League of Ireland Embroiled in Match-Fixing Controversy


An ongoing scandal involving Irish soccer and alleged match-fixing is the latest target of international lawmakers. There have been several arrests over the course of the past few years, including those of a participant and someone who worked for the Football Association of Ireland (FAI).

League of IrelandLeague of Ireland
Southampton goalkeeper Gavin Bazunu makes a save against Lincoln City in a League of Ireland soccer match. A match-fixing scandal has the league working to prevent a PR headache. (Image: Irish Independent)

Operation Brookweed, one chapter of the ongoing saga, saw the arrest of a man in his 20s on charges of conspiracy to defraud in relation to match-fixing. His is one of about 15 arrests Ireland’s Garda have made so far.

Garda National Economic Crime Bureau (GNECB), which is part of Ireland’s Anti-Corruption Unit, have completed a lengthy investigation into the alleged match-fixing scandal, according to the Irish Independent. The Director of Public Prosecutions (DPP) will decide whether any of the arrestees will face criminal charges following a review of an “extensive” collection of files from police.

Stopped Iin Their Tracks

The Garda previously announced the arrest of 10 people as part of a high-profile investigation. Since then, they have made five more arrests in connection with this investigation.

Among those who police have taken into custody so far are two League of Ireland players and a manager. One of the players is reportedly an employee of the FAI, and all of them now face charges of fraud.

The first 10 people arrested in connection with the scandal range in age from their 20s to their 60s. The group, all from Limerick, Cork, and Dublin, allegedly conspired to rig a number of games, but are now free. Police let them go without officially charging any of them, though their status could change.

Investigators and the FAI suspect those arrested conspired to fix matches and subsequently place bets on those games. They reportedly took bets on behalf of current and former players, as well as from individuals not connected to the game.

Five additional arrests were made in the past few months. Those, according to the Garda, include former players, as well as others who have previously been involved in soccer. As with the other cocospirators,   they are free and have not yet faced charges, pending further investigations and evidence-gathering.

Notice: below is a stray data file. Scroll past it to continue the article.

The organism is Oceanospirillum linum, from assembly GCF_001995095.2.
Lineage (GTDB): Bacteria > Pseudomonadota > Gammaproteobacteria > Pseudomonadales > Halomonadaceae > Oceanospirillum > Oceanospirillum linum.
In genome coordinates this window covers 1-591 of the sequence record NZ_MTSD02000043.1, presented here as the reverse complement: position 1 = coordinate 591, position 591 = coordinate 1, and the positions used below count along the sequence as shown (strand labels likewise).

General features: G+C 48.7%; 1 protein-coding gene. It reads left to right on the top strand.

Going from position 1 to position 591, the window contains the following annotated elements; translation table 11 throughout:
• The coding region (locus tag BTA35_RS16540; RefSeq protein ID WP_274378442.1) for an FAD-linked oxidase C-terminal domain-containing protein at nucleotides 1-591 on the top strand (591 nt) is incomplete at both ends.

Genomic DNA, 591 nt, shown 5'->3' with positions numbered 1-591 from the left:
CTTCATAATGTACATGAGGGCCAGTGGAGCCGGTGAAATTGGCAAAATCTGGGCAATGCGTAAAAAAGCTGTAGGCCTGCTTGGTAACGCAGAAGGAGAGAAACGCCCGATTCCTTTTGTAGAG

FAI and UEFA Follow the Action

The scandal began in 2019, after FAI and UEFA learned of possible match-fixing in two games involving Limerick FC in 2019. When they began digging deeper, they found evidence of criminal activity as early as 2016.

Officials then alerted the Garda of the activity, and have been cooperating with the investigation. Because it’s an ongoing process, and because of its almost seven-year history, more arrests are likely. Whether those arrested will face charges will depend on the outcome of the investigation.

In addition to the FAI employee, investigators have linked a number of the alleged criminals to the Limerick FC organization. However, there’s no evidence that anyone higher up in the club played a part. The unidentified soccer manager was in charge of an unnamed lower club.

As a result of the scandal, the FAI is taking a more serious approach to match-fixing. It is working with UEFA to educate clubs, requiring them to conduct seminars for league and team personnel about match-fixing laws.

Most sports leagues and organizations have restrictions on betting activity by their respective players. In some instances, betting on games in other sports is allowed, while betting on the players’ own sport is forbidden.

The League of Ireland has a similar policy, which is succinct and to the point. As of last December, no player can bet on soccer anywhere in the world.

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